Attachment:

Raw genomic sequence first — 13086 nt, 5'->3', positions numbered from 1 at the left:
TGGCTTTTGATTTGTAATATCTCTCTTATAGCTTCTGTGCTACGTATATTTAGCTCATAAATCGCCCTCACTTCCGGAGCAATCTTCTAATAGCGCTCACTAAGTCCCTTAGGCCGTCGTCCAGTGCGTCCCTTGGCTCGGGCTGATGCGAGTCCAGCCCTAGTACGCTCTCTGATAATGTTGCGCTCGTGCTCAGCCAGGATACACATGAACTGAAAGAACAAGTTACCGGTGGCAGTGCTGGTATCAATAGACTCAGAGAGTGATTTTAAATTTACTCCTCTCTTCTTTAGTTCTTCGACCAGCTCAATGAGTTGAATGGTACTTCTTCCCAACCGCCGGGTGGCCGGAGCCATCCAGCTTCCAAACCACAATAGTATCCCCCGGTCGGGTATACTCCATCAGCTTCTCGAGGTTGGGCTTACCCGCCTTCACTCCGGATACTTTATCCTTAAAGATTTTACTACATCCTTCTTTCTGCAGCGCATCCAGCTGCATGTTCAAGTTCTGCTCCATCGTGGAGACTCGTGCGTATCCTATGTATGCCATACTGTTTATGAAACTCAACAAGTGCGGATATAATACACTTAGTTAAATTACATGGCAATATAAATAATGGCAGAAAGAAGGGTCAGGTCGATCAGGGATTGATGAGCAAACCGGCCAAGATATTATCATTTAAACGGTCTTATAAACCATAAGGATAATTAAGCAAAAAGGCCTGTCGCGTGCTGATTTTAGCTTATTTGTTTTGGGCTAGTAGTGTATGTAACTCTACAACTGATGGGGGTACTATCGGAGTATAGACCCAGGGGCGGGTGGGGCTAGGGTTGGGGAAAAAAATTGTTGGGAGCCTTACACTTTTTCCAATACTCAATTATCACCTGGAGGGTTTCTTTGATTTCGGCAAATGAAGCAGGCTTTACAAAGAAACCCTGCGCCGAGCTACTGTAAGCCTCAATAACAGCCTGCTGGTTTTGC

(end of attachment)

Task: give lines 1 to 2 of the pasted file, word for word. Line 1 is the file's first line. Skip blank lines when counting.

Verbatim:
Raw genomic sequence first — 13086 nt, 5'->3', positions numbered from 1 at the left:
TGGCTTTTGATTTGTAATATCTCTCTTATAGCTTCTGTGCTACGTATATTTAGCTCATAAATCGCCCTCACTTCCGGAGCAATCTTCTAATAGCGCTCACTAAGTCCCTTAGGCCGTCGTCCAGTGCGTCCCTTGGCTCGGGCTGATGCGAGTCCAGCCCTAGTACGCTCTCTGATAATGTTGCGCTCGTGCTCAGCCAGGATACACATGAACTGAAAGAACAAGTTACCGGTGGCAGTGCTGGTATCAATAGACTCAGAGAGTGATTTTAAATTTACTCCTCTCTTCTTTAGTTCTTCGACCAGCTCAATGAGTTGAATGGTACTTCTTCCCAACCGCCGGGTGGCCGGAGCCATCCAGCTTCCAAACCACAATAGTATCCCCCGGTCGGGTATACTCCATCAGCTTCTCGAGGTTGGGCTTACCCGCCTTCACTCCGGATACTTTATCCTTAAAGATTTTACTACATCCTTCTTTCTGCAGCGCATCCAGCTGCATGTTCAAGTTCTGCTCCATCGTGGAGACTCGTGCGTATCCTATGTATGCCATACTGTTTATGAAACTCAACAAGTGCGGATATAATACACTTAGTTAAATTACATGGCAATATAAATAATGGCAGAAAGAAGGGTCAGGTCGATCAGGGATTGATGAGCAAACCGGCCAAGATATTATCATTTAAACGGTCTTATAAACCATAAGGATAATTAAGCAAAAAGGCCTGTCGCGTGCTGATTTTAGCTTATTTGTTTTGGGCTAGTAGTGTATGTAACTCTACAACTGATGGGGGTACTATCGGAGTATAGACCCAGGGGCGGGTGGGGCTAGGGTTGGGGAAAAAAATTGTTGGGAGCCTTACACTTTTTCCAATACTCAATTATCACCTGGAGGGTTTCTTTGATTTCGGCAAATGAAGCAGGCTTTACAAAGAAACCCTGCGCCGAGCTACTGTAAGCCTCAATAACAGCCTGCTGGTTTTGC